Pan de Muerto (directly translated to “Bread of the Dead,”) is one of the yummiest Dia de Los Muertos treats. I’ve left the best way to celebrate for last, but beware. This is a time-consuming activity. However, Pan de Muerto is a delicious treat and is served best with hot chocolate, and a great snack or dessert to share with friends. It is soft, light, and airy, coated in crunchy sugar that all melts together in your mouth perfectly. Though it is not a quick process, the end result is worth it every time.

    Recipe for Pan de Muerto:

    Four cups of all-purpose flour. 

    ¾ of a cup of sugar.

    ½ cup of warm milk. 

    One and ½ packets of active dry yeast.

    Three eggs, and three additional egg yolks. 

    ⅔ cups of butter, cubed.

    2-3 tablespoons of orange blossom water. (If you cannot find it, you can sub with both orange juice or water.)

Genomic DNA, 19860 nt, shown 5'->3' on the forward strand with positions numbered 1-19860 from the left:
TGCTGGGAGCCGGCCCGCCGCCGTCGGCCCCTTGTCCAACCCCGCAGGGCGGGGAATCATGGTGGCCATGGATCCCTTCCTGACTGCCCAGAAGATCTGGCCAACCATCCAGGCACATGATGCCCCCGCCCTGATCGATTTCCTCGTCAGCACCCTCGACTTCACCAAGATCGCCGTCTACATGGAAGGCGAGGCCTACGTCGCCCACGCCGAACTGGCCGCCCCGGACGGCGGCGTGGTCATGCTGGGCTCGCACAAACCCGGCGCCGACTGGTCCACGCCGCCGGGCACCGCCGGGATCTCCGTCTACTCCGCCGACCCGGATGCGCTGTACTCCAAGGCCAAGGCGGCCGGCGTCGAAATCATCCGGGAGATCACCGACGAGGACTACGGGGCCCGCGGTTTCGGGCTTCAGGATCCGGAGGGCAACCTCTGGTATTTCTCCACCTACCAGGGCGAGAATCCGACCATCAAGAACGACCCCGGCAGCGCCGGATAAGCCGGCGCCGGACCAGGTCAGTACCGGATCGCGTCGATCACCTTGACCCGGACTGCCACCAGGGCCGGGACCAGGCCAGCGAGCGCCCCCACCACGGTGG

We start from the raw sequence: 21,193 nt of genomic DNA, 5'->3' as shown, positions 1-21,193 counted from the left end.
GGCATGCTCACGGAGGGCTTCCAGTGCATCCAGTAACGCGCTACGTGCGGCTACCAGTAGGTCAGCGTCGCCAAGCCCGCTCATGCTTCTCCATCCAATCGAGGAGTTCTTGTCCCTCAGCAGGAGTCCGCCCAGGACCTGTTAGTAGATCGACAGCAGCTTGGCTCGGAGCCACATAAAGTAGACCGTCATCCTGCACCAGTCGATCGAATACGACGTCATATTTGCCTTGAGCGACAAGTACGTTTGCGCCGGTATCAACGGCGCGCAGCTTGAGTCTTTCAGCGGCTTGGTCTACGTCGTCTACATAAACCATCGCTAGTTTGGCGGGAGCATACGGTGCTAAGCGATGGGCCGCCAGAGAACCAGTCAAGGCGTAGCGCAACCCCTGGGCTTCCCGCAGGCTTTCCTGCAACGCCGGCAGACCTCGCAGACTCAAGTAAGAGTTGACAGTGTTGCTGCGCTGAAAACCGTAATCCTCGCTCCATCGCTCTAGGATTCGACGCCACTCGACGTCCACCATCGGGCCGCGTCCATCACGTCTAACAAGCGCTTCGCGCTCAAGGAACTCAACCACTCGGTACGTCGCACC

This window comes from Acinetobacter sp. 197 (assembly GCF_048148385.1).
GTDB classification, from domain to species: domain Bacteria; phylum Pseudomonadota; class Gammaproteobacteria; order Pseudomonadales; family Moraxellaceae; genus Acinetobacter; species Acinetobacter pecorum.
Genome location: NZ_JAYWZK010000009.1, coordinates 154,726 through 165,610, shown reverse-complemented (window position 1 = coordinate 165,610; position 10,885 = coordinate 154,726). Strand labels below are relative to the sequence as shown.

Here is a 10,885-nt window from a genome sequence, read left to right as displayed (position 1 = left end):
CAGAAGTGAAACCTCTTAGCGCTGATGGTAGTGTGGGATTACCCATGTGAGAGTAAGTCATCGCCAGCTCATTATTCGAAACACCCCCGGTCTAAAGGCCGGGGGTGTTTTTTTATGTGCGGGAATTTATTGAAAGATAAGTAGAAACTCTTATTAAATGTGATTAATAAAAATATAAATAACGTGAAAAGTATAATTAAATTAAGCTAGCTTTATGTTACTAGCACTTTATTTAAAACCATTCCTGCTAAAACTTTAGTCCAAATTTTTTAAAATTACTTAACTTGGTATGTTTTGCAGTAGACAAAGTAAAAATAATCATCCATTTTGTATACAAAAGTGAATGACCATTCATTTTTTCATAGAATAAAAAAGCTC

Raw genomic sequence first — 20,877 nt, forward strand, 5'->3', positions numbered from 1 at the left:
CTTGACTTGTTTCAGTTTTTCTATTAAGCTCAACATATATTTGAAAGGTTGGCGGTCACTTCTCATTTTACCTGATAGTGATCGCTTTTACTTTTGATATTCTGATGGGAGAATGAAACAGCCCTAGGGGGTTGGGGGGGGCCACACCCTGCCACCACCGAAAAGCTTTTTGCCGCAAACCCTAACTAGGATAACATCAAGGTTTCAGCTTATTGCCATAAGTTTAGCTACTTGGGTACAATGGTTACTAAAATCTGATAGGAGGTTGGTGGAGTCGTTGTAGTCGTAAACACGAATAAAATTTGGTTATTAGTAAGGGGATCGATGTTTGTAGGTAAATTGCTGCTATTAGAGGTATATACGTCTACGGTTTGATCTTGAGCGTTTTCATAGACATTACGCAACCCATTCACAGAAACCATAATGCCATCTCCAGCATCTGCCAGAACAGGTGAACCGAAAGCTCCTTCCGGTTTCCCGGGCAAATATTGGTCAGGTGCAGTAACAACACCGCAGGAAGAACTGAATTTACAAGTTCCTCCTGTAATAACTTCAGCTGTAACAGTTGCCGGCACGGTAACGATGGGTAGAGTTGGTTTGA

The zest of two oranges.

    ¾ of a teaspoon of salt. 

    How to Prepare: 

    Begin by mixing about a cup of your flour, two tablespoons of your sugar with the yeast and warm milk. You’ll then cover this mixture with cling wrap and let sit in a warm place for 20 minutes so the yeast can bloom. Next, zest your orange. Set that aside. 

    Now for the fun part. On a clean, dry counter, we are going to pour the flour and create a small dent in the center. Pour your yeast mixture into the dent you have created. Add your eggs and yolks into the yeast one at a time, without touching the flour too much. After your eggs are incorporated, begin to mix the yeast and the flour. Once your flour and yeast are mixed, go ahead and mix with your sugar and salt. When they are incorporated into one another, we are going to gradually add our butter.